391 U.S. 224 (1968), 616, Joint Industry Board of the Electrical Industry v. United States

Docket Nº:No. 616
Citation:391 U.S. 224, 88 S.Ct. 1491, 20 L.Ed.2d 546
Party Name:Joint Industry Board of the Electrical Industry v. United States
Case Date:May 20, 1968
Court:United States Supreme Court
 
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Page 224

391 U.S. 224 (1968)

88 S.Ct. 1491, 20 L.Ed.2d 546

Joint Industry Board of the Electrical Industry

v.

United States

No. 616

United States Supreme Court

May 20, 1968

Argued March 25, 1968

CERTIORARI TO THE UNITED STATES COURT OF APPEALS

FOR THE SECOND CIRCUIT

Syllabus

An employer's unpaid contributions to an employees' annuity plan established by a collective bargaining contract are not entitled to a priority under § 64a(2) of the Bankruptcy Act, which grants priority, limited to $600 and to wages earned within three months before commencement of bankruptcy proceedings, to "wage . . . due to workmen." United States v. Embassy Restaurant Inc., 359 U.S. 29 (1959), followed. Pp. 225-229.

379 F.2d 211, affirmed.

WHITE, J., lead opinion

MR. JUSTICE WHITE delivered the opinion of the Court.

Section 64a(2) of the Bankruptcy Act, 30 Stat. 563, 11 U.S.C. § 104(a)(2), grants priority over the claims of other creditors to "wages . . . due to workmen, . . ." the priority being limited to $600 and to wages earned within three months before the commencement

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of the proceedings.1 The question before us is whether priority under 64a(2) must be accorded to an employer's unpaid contributions to an employees' annuity plan established by a collective bargaining contract. The referee and the District Court denied the priority, and the Court of Appeals affirmed. In re A & S Electric Corp., 379 F.2d 211 (C.A.2d Cir.1967). We granted certiorari, sub nom. Joint Industry Board of the Electrical Industry v. United States, 389 U.S. 969 (1967). We affirm the judgment.

The Annuity Plan of the Electrical Industry in New York City was established by a collective bargaining agreement between Local Union No. 3, International Brotherhood of Electrical Workers, AFL-CIO, and four associations of electrical contractors. The plan covers all employees in the bargaining unit represented by the union, and is funded by employer contributions of "Four Dollars ($4.00) per day for each day worked or each holiday for which payment is received by his employees. . . ." Payments are made to trustees who are empowered to collect and administer the contributions under the provisions of the plan. These trustees are the petitioners here. Contributions received by the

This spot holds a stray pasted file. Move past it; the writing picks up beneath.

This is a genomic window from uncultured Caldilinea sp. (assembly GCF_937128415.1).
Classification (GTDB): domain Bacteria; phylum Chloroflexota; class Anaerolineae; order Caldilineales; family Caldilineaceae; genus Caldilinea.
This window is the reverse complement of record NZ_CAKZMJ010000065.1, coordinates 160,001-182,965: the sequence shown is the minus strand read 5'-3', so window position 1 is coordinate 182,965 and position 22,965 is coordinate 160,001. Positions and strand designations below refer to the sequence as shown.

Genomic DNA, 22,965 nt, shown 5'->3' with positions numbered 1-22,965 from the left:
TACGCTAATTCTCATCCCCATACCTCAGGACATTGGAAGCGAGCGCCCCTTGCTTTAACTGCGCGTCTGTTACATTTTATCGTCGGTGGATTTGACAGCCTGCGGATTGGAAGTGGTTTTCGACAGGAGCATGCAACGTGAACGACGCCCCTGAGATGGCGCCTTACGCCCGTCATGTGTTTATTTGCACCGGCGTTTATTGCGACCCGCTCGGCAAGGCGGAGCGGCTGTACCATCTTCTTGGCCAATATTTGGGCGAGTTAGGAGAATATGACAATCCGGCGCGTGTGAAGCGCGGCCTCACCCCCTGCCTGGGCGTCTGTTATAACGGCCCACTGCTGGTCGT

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trustees are credited to the account of the individual employees but are "payable to him only as hereinafter provided," namely, upon death, retirement from the industry at age 60, permanent disability, entry into the Armed Forces, or ceasing to be a participant under the plan. Death benefits are paid only out of income, if available, and other benefits, though they may be payable in installments, will at a minimum return to the employee the total of the contributions credited to his name, without interest.

A & S Electric Corporation, an employer liable for contributions to the annuity plan, was adjudicated a bankrupt in 1963. The Joint Industry Board filed a claim which included $5,114 representing payments under the plan which fell due but were unpaid during the three months prior to the commencement of the proceedings. Priority for this amount was asserted under § 64a(2). The United States, with a fourth-class priority claim for unpaid taxes, objected to the allowance of the Joint Board's [88 S.Ct. 1493] priority claim. The referee and the courts agreed with the United States, holding that payments due to the Joint Board were not wages due to workmen, relying for this conclusion principally upon United States v. Embassy Restaurant Inc., 359 U.S. 29 (1959).

We agree that Embassy Restaurant controls this case. There, the claim was for unpaid employer contributions to a welfare fund, the contributions being $8 per month for each full-time employee; the fund provided life insurance, weekly sick benefits, hospital and surgical payments, and other advantages for covered employees. That claim, the Court held, was not entitled to § 64a(2) priority because payments to such a welfare fund did not satisfy the manifest purpose of the priority, which was

to enable employees displaced by bankruptcy to secure, with some promptness, the money directly due to them in back wages, and thus to alleviate

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in some degree the hardship that unemployment usually brings to workers and their families.

359 U.S. at 32.2 The contributions involved there were payable to trustees, not to employees, and were disbursable to employees only on the occurrence of certain events, not including the bankruptcy of the employer. Neither the contributions nor the plan provided any immediate support for workmen during the period of financial distress.

The case before us concerns employer contributions to the welfare fund which are similarly not due the employees and never were; they were payable only to the trustees, who had the exclusive right to hold and manage the fund. Though the contributions were credited to...

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